According to the Consumer Electronics Association, most American homes have between 15-20 electronic products. Unfortunately, the vast majority of electronic waste (e-waste) winds up in landfills or incinerators, making the U.S. the world leader in the production of e-waste. Increasing recycling efforts can lessen the demand for virgin resources to produce new electronics, and reduce the environmental impact from e-waste.
Originally developed by the U.S. Environmental Protection Agency (EPA), the R2 Practices standard defines a set of practices for use in the recycling or disposal of used electronic devices, including computers, peripherals, cell phones and televisions. The practices are intended to protect public health and the environment, improve worker safety and security practices, and reduce potential exposures to hazardous materials.
The R2 Practices standard and R2 certification are typically thought to apply only to electronics recyclers. However, as used in the standard, the term "recycler" is intended to cover a wide range of entities involved in the product recycling chain. This includes not only electronics recyclers, but also electronics resellers, refurbishers, de-manufacturers, asset recoverers and equipment brokers, as well as leasing companies engaged in any of the above activities.
Recyclers that have received R2 certification have been evaluated by an independently-accredited certifying body, and must continuously demonstrate through periodic audits and other verification procedures that they safely manage used electronic devices consistent with environmental standards. R2 certification enables electronic recyclers to provide their customers with increased confidence that their used electronic equipment will be handled in an environmentally responsible manner.
The R2:2013 Practices standard was developed by the R2 Solutions Technical Advisory Committee (TAC) over a 15 month period. The revised standard is intended to clarify the requirements found in the 2008 edition of the standard and to offer additional best practices, thereby enhancing the overall quality and value of R2 certification.
Perhaps the most significant change in R2:2013 is the requirement for all R2-certified organisations to have in place a certified environmental, health and safety management system (Section 1 of the standard). Most organisations seeking R2 certification will likely meet this requirement through certification to both ISO 14001, which addresses environmental management issues, and OHSAS 18001, which covers occupational safety and health requirements.
Other important changes in the requirements of R2:2013 include:
- Under Section 3 of the standard ("Legal Requirements"), organisations importing or exporting equipment or components must comply with the import and export laws of the countries involved. Compliance with this requirement must be documented.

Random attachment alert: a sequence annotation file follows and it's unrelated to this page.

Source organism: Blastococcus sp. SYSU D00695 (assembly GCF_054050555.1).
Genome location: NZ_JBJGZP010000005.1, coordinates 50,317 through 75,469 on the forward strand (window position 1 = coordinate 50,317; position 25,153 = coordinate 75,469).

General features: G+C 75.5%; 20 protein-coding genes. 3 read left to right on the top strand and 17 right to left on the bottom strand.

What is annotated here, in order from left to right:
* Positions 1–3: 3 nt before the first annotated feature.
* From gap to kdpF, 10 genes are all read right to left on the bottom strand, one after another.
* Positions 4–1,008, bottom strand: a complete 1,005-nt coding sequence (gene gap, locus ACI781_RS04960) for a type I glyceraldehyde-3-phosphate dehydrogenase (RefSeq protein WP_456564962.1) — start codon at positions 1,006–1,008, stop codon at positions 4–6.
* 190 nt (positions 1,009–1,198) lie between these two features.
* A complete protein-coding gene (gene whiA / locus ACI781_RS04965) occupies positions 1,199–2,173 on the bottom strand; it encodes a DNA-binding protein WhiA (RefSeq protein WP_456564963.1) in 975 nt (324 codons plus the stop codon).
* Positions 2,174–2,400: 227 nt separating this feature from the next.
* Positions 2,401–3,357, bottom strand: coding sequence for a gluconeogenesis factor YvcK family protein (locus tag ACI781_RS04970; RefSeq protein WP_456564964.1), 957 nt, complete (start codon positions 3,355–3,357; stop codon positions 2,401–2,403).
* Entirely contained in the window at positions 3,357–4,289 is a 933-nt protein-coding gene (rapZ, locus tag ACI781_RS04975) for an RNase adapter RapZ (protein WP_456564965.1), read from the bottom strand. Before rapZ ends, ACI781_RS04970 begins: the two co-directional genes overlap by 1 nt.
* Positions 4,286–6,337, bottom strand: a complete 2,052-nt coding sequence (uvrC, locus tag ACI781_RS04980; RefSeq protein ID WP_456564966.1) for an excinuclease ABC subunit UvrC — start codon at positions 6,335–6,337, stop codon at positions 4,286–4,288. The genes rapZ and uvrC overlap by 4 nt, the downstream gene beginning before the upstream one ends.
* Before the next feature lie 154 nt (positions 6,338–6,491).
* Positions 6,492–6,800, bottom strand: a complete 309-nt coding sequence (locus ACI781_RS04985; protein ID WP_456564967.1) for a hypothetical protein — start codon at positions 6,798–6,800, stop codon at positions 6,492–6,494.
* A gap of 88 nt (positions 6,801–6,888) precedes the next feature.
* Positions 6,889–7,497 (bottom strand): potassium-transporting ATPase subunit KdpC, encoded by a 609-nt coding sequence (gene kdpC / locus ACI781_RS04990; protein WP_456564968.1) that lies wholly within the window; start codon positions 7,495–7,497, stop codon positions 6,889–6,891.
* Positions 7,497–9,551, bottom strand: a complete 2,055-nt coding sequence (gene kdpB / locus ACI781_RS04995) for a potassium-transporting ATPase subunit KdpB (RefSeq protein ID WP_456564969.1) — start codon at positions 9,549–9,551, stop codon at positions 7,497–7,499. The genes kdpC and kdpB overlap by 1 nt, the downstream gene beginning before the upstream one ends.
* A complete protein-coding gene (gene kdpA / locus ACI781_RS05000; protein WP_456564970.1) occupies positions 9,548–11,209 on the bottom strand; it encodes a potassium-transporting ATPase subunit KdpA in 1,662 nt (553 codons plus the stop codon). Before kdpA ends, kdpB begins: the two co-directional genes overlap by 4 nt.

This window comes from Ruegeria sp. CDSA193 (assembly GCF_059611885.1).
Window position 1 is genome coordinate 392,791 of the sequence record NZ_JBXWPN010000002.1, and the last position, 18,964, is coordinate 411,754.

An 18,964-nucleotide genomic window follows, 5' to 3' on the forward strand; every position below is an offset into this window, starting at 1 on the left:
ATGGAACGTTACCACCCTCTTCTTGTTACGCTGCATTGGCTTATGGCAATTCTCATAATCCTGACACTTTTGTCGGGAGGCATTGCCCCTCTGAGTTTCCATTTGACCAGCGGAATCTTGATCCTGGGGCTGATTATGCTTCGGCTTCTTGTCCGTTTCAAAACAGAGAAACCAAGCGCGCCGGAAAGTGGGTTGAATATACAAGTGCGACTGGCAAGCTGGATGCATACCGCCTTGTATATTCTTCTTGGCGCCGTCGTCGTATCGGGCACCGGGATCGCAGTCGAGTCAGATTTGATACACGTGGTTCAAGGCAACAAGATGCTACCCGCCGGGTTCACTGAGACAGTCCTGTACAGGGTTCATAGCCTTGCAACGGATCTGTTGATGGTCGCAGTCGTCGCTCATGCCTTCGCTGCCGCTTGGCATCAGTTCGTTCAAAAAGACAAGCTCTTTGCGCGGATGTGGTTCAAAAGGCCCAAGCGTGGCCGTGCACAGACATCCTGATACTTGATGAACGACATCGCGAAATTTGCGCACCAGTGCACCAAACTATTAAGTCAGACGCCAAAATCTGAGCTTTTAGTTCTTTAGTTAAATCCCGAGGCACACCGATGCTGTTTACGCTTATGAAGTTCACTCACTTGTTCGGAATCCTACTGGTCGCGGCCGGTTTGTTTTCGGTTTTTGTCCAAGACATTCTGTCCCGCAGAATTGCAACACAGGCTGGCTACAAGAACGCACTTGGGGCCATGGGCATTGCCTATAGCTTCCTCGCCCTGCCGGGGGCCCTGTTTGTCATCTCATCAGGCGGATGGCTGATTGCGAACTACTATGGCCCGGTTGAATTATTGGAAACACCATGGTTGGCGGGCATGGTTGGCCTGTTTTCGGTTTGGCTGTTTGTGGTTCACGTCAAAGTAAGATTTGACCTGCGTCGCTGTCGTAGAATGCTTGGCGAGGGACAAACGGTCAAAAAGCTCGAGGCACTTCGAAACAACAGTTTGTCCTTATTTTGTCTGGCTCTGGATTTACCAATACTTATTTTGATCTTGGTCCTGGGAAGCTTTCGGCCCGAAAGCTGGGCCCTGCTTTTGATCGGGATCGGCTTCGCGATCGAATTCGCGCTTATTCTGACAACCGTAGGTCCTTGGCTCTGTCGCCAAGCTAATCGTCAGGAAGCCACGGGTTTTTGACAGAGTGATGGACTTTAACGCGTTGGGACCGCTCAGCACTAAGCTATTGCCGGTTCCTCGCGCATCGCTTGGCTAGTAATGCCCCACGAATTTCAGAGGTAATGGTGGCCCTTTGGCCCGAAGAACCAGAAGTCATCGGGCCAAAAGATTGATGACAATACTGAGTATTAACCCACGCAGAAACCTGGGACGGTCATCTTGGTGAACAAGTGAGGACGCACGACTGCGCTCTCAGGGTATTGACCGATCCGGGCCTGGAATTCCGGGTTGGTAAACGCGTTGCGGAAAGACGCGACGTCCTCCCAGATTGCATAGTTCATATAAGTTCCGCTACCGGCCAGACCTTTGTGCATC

- Section 5 of the standard ("Focus Materials") establishes more rigorous due-diligence requirements in connection with the selection and use of so-called downstream vendors. Downstream vendor compliance with these requirements must be confirmed and documented at least annually, typically through audits.
- Section 8 of the standard ("Data Destruction") sets detailed requirements regarding the security of data during the recycling process until it has been sanitised, purged or destroyed. The standard specifically references data destruction practices found in the NIST Guidelines for Media Sanitation.
The process for achieving certification to R2:2013 typically involves the following steps:
- Stage 1 Audit - The Stage 1 audit is a mandatory step in the certification process, designed to assess the state of an organisation’s recycling operation and processes, the types of e-waste it handles, and the extent of its environmental, health and safety management practices. This assessment helps the auditor to determine the scope of certification audit and the auditing resources required.
- Documentation Review and Evaluation - In this step, the auditor reviews the organisation’s environmental, health and safety management system policy and documentation, as well as documentation of its policy implementation procedures. The document review will also typically include an evaluation of prior environmental aspect analyses and occupational health and safety risk assessments to identify areas for special attention during the certification audit.
- Certification Audit - The purpose of the certification audit is to fully assess an organisation’s compliance with the requirements of the R2 Practices standard, as well as its overall commitment to the principles of responsible recycling. Following the certification audit, the auditor will recommend whether the organisation should receive R2 certification.
- Post Certification Follow-Up - R2-certified organisations are subject to a recertification audit every three years. Periodic (i.e., semi-annual or annual) surveillance audits are also conducted to assess ongoing compliance, or to check on responses to non-compliance issues identified in previous audits.
R2:2013 became effective July 1, 2013, and R2-accredited certification bodies may not issue certifications to the requirements of R2:2008 after January 1, 2014. Organisations seeking certification for the first time should work with a certification body that has been accredited to conduct audits in accordance with the requirements of R2:2013.
Existing R2:2008 certifications will remain valid through June 2015. However, organisations seeking to renew an existing certification based on R2:2008 will need to demonstrate compliance with the requirements of R2:2013 before the end of the transition period.